Where the utility of enforcing a rule in a particular case would be greatly exceeded by the cost of its enforcement, boards should be free to abandon the quest without fear of breaching their duty to the other owners. This can be accomplished by making it clear in the governing documents that boards have the unfettered discretion to not pursue enforcement if it were in the best interests of the association to refrain.

Also it should be made clear in the governing documents that certain neighbor on neighbor disputes, i.e. those that impact only one or two other owners, can be left to those individual owners to resolve among themselves and relieve the board of the responsibility of being the neighborhood cop.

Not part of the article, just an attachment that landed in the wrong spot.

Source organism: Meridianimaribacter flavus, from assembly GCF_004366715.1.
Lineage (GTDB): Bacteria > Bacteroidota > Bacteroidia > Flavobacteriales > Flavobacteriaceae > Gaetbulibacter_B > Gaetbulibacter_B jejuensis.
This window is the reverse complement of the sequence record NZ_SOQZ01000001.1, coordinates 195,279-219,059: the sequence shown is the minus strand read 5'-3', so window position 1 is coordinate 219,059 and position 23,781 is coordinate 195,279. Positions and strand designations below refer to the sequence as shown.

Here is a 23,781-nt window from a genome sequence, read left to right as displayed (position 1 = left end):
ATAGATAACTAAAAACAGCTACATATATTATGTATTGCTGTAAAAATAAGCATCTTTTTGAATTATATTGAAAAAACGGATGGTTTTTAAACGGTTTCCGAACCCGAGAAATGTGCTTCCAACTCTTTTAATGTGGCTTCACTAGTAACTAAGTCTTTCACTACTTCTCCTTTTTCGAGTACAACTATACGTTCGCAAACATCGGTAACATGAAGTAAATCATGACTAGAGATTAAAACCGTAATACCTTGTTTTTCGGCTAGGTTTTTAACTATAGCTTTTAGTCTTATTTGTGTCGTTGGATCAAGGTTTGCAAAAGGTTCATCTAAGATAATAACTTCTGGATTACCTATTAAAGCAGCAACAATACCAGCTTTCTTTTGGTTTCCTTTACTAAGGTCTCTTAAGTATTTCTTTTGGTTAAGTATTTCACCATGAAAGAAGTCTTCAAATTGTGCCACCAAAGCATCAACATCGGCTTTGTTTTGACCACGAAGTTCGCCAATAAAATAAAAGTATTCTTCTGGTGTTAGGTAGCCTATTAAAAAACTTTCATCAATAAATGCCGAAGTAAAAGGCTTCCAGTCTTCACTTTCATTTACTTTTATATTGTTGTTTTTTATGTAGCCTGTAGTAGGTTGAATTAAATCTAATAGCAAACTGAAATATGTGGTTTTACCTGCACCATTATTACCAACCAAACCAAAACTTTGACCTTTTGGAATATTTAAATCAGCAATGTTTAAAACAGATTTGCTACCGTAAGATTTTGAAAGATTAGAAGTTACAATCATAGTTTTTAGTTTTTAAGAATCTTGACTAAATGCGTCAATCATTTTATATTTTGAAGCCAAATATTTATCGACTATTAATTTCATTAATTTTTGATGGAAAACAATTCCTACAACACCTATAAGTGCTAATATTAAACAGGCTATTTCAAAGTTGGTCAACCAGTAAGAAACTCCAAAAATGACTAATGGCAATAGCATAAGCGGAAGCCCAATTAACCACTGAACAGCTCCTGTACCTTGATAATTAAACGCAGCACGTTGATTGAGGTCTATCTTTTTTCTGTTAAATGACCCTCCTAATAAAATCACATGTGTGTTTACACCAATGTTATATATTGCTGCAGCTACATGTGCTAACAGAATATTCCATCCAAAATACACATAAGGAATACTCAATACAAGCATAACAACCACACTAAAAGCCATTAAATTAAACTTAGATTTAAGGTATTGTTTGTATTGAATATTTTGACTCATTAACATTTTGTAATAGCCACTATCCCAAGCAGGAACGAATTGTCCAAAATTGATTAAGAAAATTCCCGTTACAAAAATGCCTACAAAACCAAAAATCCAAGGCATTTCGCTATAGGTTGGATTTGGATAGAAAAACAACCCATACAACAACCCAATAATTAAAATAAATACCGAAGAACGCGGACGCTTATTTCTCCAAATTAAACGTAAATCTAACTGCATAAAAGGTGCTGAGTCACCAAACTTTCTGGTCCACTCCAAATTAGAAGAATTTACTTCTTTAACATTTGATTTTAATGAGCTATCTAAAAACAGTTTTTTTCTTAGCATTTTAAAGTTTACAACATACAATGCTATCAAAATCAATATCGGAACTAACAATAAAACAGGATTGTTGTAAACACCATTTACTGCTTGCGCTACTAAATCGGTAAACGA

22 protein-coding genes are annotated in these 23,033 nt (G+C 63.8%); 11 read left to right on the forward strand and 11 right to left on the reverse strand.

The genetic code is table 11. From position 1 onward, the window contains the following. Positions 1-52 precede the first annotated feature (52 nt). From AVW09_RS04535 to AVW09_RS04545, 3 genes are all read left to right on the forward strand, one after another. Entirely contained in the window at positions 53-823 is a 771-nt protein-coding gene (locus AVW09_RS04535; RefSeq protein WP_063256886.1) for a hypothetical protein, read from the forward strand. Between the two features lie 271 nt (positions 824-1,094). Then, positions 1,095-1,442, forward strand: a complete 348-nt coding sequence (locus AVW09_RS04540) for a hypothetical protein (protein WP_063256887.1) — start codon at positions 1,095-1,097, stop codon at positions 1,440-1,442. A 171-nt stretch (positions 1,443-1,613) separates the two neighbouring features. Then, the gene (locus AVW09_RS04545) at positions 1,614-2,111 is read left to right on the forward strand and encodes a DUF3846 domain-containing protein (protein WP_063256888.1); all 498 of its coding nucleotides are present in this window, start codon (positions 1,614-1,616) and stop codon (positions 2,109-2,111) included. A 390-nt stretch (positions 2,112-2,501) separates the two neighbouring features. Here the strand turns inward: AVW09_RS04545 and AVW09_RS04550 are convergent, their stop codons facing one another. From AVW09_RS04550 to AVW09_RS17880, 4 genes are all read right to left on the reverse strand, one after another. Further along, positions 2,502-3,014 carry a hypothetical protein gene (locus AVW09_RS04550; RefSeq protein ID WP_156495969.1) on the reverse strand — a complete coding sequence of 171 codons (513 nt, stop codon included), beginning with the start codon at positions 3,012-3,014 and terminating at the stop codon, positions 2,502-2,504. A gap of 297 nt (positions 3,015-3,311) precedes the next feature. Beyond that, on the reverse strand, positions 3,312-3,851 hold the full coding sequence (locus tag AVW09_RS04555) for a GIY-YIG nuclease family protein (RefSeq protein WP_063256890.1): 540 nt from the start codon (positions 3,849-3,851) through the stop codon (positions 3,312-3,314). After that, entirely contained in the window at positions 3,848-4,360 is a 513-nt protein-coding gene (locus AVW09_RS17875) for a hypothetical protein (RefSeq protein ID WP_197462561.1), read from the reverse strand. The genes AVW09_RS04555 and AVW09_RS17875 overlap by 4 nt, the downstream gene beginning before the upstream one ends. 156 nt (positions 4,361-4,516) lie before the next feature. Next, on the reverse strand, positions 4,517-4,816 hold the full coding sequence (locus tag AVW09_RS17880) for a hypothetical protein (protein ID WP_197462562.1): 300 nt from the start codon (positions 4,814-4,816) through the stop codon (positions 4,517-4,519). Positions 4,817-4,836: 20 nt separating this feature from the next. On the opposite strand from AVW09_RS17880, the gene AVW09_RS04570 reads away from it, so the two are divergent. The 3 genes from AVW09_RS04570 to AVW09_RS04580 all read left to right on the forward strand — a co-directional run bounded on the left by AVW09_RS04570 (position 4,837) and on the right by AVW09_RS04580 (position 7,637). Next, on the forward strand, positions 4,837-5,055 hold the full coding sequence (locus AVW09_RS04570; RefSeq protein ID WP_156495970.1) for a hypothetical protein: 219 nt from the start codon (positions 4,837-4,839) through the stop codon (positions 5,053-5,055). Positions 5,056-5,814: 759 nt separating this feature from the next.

Eliminating unnecessary rules and clearly allowing boards of directors to recuse themselves from litigating every enforcement case to the bitter end, will avoid a lot of association litigation and the fees and costs that result.

Evan McKenzie said...

Tyler, I agree with you. People should be able to reduce the number of rules in their communities if they want to. Boards should be free to decline enforcement in certain situations and use discretion, without fear of consequences. When neighbors try to use the board as a club to go after people they don't like, boards should be able to decline. I think these are good ideas that would fit well with giving judges the power to decline fee awards in ridiculous cases.